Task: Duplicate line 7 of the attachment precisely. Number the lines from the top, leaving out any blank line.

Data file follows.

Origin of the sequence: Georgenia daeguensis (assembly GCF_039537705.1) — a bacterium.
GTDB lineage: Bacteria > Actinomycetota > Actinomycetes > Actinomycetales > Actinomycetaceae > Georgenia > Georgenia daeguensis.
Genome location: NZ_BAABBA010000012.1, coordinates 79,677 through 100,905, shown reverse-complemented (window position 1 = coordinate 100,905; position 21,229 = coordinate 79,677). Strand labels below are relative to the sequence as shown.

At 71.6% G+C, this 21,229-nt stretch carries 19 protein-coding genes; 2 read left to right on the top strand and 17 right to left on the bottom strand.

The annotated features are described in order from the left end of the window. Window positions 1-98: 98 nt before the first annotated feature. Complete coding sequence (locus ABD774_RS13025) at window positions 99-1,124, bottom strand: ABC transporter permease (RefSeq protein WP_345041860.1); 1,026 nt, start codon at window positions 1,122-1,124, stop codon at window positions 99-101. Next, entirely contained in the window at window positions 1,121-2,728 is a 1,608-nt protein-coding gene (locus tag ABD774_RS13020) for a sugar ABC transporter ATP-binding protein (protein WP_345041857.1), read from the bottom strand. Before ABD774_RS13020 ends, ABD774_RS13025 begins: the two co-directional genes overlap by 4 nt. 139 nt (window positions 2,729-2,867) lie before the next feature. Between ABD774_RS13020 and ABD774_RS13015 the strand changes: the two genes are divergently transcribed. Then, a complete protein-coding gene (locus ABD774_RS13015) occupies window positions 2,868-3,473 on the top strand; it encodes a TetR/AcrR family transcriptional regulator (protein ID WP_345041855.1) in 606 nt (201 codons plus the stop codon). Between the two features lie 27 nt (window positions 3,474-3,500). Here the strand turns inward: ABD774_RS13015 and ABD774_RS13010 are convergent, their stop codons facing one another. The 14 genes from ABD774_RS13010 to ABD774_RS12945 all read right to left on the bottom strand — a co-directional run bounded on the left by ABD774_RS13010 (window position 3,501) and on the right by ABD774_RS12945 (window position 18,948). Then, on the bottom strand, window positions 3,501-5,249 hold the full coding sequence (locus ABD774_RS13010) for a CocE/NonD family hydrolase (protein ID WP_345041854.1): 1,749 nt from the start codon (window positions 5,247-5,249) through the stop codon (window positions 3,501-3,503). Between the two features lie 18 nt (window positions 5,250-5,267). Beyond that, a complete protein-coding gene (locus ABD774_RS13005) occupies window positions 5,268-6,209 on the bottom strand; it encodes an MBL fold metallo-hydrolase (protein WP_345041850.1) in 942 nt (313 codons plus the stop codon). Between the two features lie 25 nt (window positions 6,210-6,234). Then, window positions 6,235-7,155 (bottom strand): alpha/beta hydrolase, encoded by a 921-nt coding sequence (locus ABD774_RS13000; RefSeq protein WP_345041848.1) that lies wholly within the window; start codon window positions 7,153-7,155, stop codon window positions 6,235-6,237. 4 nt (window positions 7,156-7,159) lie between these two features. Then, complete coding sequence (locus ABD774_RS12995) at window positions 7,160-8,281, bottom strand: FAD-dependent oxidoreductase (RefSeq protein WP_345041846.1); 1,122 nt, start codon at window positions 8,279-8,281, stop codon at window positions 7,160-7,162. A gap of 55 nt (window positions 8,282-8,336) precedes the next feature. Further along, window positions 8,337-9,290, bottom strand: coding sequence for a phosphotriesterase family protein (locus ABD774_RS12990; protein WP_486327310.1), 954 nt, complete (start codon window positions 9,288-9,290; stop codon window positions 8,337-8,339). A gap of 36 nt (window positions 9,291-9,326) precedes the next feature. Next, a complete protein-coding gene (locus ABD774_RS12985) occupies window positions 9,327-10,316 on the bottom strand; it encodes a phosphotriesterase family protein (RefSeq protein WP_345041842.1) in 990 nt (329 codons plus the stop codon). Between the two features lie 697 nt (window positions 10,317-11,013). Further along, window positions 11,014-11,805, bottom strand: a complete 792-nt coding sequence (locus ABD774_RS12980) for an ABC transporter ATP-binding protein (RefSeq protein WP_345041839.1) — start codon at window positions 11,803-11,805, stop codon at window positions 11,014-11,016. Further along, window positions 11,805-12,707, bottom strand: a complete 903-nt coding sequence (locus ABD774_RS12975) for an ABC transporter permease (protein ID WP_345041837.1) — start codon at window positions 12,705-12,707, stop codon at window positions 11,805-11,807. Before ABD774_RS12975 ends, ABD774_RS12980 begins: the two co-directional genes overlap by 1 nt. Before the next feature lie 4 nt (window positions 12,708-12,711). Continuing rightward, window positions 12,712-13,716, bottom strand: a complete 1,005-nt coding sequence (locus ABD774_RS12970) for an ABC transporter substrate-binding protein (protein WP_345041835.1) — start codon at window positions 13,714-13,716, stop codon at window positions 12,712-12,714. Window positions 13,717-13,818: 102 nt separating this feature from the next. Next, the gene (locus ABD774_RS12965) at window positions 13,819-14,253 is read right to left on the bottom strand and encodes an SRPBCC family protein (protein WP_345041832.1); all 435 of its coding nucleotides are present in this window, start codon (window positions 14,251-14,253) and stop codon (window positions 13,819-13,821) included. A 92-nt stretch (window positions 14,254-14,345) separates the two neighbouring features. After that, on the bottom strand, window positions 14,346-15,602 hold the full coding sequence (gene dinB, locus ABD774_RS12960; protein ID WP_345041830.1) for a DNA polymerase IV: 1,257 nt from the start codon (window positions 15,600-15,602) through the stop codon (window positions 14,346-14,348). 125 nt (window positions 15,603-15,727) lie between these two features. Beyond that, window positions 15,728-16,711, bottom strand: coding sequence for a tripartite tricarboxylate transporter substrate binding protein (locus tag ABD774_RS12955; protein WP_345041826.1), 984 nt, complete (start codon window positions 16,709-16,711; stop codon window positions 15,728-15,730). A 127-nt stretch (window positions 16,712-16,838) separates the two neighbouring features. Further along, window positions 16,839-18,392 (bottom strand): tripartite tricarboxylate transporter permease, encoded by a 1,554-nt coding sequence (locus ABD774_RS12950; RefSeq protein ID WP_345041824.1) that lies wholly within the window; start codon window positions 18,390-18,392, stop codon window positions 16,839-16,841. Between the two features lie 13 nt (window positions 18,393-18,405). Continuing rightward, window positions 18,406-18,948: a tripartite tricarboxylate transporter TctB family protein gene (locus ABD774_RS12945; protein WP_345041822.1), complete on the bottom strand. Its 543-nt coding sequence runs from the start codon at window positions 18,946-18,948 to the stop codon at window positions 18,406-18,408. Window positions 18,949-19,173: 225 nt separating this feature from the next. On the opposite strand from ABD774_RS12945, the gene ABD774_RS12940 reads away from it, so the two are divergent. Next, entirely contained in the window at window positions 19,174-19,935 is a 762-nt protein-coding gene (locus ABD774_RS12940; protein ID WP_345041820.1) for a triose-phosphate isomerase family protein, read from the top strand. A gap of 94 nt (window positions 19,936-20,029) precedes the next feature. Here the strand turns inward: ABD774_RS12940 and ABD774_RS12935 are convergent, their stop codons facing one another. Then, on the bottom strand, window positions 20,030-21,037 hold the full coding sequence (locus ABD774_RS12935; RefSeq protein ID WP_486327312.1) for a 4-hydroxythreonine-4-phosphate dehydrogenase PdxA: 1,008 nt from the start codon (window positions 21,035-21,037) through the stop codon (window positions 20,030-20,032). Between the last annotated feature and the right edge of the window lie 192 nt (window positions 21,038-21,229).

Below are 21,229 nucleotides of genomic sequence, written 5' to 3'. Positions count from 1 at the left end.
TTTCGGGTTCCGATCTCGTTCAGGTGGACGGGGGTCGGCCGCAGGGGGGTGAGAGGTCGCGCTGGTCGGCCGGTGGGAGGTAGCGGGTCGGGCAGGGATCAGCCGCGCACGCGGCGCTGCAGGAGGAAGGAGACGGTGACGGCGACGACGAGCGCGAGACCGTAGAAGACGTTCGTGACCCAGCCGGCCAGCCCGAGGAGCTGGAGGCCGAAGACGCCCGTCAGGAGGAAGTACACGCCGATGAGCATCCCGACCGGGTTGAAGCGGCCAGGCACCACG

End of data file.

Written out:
TTTCGGGTTCCGATCTCGTTCAGGTGGACGGGGGTCGGCCGCAGGGGGGTGAGAGGTCGCGCTGGTCGGCCGGTGGGAGGTAGCGGGTCGGGCAGGGATCAGCCGCGCACGCGGCGCTGCAGGAGGAAGGAGACGGTGACGGCGACGACGAGCGCGAGACCGTAGAAGACGTTCGTGACCCAGCCGGCCAGCCCGAGGAGCTGGAGGCCGAAGACGCCCGTCAGGAGGAAGTACACGCCGATGAGCATCCCGACCGGGTTGAAGCGGCCAGGCACCACG